I remembered days like, summer days where we were nothing but smoke. And time seemed like a centerpiece whose purpose was to collect dust because I had monarchs to catch and wolf spiders to feed, and neighborhood kids were best friends and worst enemies all in one until someone cried, “Supper!” and we would all disappear, ephemeral and longing and raptured home to Lord Mother and Lord Father to feed and prosper and espouse about a bloody knee.
When did I grow up?
I didn’t plan it, and yet it happened and here I am, safe in my same New Jersey bed in my same New Jersey home in my same New Jersey city where a week prior everything was glorious and vanguard and I had plans to conquer and sights to see and I saw God on morning high and evening tide and yet now it seemed like a desperate search for something unattainable but that I needed because I did not know what exactly it was.
Once upon a time I wanted to be famous. But not anymore.
That was what the cancer was that had burrowed deep into my generation, and I was just now realizing it by being lost—the longing to have the most Twitter followers, or Facebook friends, or having the instant gratification of sending a SnapChat to some unknown person a thousand miles away you have never met.
How awkward it must be to come soul to soul, face to face, if you ever even did, eventually, and know that you had seen timed snap shots of this person’s life through digital media but never saw personhood or character? They may be glorious to look at, everyone knows their good angle, and they may have a following…and yet age decrepits even the most Greek, people forget who people are, and what you were five minutes ago isn’t what you are five minutes from now and still we feebly try to keep tally by followers on a made-up scoreboard who are just as whimsical to flight away with breath of wind as you are to send a text message to the past a wonder if they got your message to no avail.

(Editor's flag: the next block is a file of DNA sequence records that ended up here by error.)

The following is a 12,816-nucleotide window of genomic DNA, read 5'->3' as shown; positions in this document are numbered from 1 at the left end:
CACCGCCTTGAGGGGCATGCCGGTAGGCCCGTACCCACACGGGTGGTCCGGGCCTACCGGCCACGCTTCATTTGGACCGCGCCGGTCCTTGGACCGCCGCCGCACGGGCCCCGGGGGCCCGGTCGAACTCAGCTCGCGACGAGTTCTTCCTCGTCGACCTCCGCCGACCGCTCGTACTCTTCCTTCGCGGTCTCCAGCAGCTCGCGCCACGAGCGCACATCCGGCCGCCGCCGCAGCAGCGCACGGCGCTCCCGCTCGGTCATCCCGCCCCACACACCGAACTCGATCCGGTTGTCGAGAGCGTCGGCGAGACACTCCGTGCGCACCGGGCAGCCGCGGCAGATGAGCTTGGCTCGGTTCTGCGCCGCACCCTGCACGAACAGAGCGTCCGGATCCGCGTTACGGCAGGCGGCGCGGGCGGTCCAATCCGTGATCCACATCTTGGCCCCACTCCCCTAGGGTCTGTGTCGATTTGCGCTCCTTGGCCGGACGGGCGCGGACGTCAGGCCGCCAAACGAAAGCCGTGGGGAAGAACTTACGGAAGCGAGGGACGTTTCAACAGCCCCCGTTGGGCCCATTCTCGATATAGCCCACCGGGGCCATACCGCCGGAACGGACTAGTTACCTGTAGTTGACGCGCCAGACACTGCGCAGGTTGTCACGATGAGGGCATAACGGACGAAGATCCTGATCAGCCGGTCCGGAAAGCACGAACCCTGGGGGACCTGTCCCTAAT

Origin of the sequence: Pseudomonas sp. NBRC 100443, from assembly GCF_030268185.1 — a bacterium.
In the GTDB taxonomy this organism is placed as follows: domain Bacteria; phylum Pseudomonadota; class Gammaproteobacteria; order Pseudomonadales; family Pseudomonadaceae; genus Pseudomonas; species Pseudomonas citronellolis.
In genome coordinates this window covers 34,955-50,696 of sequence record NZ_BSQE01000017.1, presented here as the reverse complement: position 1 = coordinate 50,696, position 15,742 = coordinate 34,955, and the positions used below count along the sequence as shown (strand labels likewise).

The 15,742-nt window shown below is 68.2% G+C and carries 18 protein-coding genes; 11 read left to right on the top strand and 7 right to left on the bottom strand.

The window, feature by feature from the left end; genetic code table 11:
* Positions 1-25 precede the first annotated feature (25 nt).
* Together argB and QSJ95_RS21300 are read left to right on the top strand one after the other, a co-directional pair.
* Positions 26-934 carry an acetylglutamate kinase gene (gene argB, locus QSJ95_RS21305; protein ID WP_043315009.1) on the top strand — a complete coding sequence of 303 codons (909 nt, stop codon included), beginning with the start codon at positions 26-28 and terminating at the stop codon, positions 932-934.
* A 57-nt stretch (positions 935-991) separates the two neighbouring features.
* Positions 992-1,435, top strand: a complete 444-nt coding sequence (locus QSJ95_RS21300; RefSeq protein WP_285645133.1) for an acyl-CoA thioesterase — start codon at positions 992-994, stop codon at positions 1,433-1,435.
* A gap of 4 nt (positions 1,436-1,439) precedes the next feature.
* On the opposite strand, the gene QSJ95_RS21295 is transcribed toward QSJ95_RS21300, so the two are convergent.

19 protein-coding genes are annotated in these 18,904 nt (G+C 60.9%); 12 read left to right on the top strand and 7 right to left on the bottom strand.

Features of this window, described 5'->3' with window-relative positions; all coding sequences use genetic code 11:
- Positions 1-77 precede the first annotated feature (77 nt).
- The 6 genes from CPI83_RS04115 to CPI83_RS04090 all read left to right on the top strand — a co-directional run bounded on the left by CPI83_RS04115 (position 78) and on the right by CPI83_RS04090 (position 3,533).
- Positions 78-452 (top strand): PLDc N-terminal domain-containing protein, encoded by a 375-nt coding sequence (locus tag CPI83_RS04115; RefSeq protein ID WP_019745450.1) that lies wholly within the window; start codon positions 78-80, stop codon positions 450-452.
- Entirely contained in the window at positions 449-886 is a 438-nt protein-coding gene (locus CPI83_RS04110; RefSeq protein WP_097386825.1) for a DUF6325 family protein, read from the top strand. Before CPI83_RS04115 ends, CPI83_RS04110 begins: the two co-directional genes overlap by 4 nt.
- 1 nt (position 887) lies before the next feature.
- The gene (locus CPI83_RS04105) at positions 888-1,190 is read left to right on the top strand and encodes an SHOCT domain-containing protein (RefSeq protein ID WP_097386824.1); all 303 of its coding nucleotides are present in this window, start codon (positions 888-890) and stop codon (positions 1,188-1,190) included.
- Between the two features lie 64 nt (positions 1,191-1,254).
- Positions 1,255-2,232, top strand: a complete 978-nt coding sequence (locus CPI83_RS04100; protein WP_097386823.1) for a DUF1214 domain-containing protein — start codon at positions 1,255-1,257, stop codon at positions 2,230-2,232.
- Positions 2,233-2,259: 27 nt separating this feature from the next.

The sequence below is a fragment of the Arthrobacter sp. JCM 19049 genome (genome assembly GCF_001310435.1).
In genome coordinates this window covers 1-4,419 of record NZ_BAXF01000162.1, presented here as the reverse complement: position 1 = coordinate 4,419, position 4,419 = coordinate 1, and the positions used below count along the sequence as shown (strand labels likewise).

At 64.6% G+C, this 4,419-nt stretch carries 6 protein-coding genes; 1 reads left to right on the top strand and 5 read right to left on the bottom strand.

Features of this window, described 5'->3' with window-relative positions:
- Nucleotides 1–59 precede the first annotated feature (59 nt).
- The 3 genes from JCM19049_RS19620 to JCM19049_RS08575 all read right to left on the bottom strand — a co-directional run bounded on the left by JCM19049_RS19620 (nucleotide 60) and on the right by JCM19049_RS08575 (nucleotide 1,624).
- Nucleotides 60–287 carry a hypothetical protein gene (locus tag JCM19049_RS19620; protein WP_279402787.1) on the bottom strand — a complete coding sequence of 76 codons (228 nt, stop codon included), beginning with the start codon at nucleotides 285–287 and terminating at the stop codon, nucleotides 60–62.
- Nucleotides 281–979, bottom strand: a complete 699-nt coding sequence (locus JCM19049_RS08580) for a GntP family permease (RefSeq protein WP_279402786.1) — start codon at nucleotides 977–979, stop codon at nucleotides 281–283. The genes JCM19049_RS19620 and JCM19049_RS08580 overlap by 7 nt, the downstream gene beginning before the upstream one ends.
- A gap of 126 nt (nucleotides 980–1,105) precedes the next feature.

The only true constants are love, family, and God.
It doesn’t take an adult to see that scraped knees heal by affection and understanding, that is why children ask for you to kiss a boo boo before disappearing back into the smoke of youth.
And while digital media is great for connecting with loved ones, to use it in any other fashion is narcissism and cancerous.
I am working on that not to be the case for me, and it is a long road, because becoming smoke after becoming stone and accepting morality and mortality beyond the digital dialogue while still maintaining my dreams of writing and producing will be harder to grasp. But the respect is worth it.
So when my son, Atticus (whoever his mother maybe in future times as she must agree to this name prior), asks me while I’m bandaging his scraped knee, Can I join Facebook?
I’ll say, “Let’s write the story of you first."